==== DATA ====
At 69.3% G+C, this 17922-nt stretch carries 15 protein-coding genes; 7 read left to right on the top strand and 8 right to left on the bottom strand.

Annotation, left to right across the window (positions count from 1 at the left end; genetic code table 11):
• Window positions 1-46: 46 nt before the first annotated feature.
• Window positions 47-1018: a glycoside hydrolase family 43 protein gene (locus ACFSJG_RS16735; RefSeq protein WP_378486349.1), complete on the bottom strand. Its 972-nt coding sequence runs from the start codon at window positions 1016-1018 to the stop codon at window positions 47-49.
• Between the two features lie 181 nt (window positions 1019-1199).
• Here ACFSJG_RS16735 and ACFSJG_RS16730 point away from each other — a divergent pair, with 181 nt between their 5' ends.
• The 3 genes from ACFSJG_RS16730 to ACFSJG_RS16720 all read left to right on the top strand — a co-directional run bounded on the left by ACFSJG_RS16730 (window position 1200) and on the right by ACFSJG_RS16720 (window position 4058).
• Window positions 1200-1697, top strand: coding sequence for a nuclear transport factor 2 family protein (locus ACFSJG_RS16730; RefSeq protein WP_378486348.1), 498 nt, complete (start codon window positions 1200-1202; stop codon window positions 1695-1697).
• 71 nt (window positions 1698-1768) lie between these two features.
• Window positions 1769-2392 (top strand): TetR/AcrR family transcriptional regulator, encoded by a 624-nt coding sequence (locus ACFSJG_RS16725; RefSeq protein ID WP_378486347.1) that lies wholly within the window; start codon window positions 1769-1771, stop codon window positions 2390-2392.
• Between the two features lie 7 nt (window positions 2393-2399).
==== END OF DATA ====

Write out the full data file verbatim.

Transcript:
At 69.3% G+C, this 17922-nt stretch carries 15 protein-coding genes; 7 read left to right on the top strand and 8 right to left on the bottom strand.

Annotation, left to right across the window (positions count from 1 at the left end; genetic code table 11):
• Window positions 1-46: 46 nt before the first annotated feature.
• Window positions 47-1018: a glycoside hydrolase family 43 protein gene (locus ACFSJG_RS16735; RefSeq protein WP_378486349.1), complete on the bottom strand. Its 972-nt coding sequence runs from the start codon at window positions 1016-1018 to the stop codon at window positions 47-49.
• Between the two features lie 181 nt (window positions 1019-1199).
• Here ACFSJG_RS16735 and ACFSJG_RS16730 point away from each other — a divergent pair, with 181 nt between their 5' ends.
• The 3 genes from ACFSJG_RS16730 to ACFSJG_RS16720 all read left to right on the top strand — a co-directional run bounded on the left by ACFSJG_RS16730 (window position 1200) and on the right by ACFSJG_RS16720 (window position 4058).
• Window positions 1200-1697, top strand: coding sequence for a nuclear transport factor 2 family protein (locus ACFSJG_RS16730; RefSeq protein WP_378486348.1), 498 nt, complete (start codon window positions 1200-1202; stop codon window positions 1695-1697).
• 71 nt (window positions 1698-1768) lie between these two features.
• Window positions 1769-2392 (top strand): TetR/AcrR family transcriptional regulator, encoded by a 624-nt coding sequence (locus ACFSJG_RS16725; RefSeq protein ID WP_378486347.1) that lies wholly within the window; start codon window positions 1769-1771, stop codon window positions 2390-2392.
• Between the two features lie 7 nt (window positions 2393-2399).